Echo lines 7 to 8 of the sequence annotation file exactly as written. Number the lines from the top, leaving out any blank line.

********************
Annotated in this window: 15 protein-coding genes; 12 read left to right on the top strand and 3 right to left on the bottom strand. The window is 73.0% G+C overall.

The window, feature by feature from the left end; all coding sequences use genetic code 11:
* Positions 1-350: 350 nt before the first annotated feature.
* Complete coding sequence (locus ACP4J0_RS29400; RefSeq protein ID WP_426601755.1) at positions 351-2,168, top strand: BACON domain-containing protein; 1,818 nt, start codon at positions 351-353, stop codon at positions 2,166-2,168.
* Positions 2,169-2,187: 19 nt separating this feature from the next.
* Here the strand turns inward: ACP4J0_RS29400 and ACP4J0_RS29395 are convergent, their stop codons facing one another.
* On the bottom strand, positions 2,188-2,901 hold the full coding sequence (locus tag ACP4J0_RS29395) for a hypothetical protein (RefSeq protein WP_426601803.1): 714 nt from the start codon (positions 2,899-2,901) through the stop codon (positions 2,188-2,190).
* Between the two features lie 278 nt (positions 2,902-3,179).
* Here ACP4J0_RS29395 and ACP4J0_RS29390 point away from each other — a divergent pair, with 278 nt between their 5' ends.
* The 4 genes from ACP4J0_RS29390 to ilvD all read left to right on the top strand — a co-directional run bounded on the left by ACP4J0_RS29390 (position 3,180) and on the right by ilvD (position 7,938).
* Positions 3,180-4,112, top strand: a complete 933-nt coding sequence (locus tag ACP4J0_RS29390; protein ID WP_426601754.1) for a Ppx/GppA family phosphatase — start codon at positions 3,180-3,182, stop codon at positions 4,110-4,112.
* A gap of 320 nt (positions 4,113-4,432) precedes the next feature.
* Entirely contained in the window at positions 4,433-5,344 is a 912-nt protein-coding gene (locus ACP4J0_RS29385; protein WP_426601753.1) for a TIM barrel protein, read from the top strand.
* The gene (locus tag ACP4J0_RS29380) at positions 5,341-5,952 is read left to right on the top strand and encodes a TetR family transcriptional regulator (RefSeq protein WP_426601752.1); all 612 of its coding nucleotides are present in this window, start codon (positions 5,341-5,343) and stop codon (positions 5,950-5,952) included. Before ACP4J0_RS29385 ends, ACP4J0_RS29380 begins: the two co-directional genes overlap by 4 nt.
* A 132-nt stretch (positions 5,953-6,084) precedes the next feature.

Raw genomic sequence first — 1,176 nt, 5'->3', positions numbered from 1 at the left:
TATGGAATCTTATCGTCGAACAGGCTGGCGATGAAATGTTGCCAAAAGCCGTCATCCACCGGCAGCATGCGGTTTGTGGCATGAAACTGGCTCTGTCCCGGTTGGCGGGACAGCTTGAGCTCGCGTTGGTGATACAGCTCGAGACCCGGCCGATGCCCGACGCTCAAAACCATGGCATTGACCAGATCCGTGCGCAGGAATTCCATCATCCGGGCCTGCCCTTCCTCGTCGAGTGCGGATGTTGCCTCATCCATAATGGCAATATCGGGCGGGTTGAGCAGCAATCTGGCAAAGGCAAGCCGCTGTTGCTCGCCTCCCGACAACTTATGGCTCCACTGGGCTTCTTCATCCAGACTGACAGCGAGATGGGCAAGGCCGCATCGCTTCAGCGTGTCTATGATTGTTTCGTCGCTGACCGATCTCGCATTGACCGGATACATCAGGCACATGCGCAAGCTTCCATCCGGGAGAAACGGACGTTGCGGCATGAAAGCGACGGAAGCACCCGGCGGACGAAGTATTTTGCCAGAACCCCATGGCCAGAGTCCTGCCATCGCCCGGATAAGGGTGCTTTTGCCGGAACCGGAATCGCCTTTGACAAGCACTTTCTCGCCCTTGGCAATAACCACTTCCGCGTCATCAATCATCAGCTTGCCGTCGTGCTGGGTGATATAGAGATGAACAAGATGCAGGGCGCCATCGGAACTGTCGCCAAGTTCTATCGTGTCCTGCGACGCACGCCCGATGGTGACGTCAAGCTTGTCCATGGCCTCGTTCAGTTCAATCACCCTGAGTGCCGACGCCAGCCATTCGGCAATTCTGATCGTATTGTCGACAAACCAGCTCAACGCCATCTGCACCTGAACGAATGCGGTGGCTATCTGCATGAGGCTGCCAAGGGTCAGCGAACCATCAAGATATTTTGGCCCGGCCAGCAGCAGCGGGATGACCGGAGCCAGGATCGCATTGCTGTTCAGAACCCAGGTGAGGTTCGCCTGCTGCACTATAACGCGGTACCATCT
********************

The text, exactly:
* On the bottom strand, positions 2,188-2,901 hold the full coding sequence (locus tag ACP4J0_RS29395) for a hypothetical protein (RefSeq protein WP_426601803.1): 714 nt from the start codon (positions 2,899-2,901) through the stop codon (positions 2,188-2,190).
* Between the two features lie 278 nt (positions 2,902-3,179).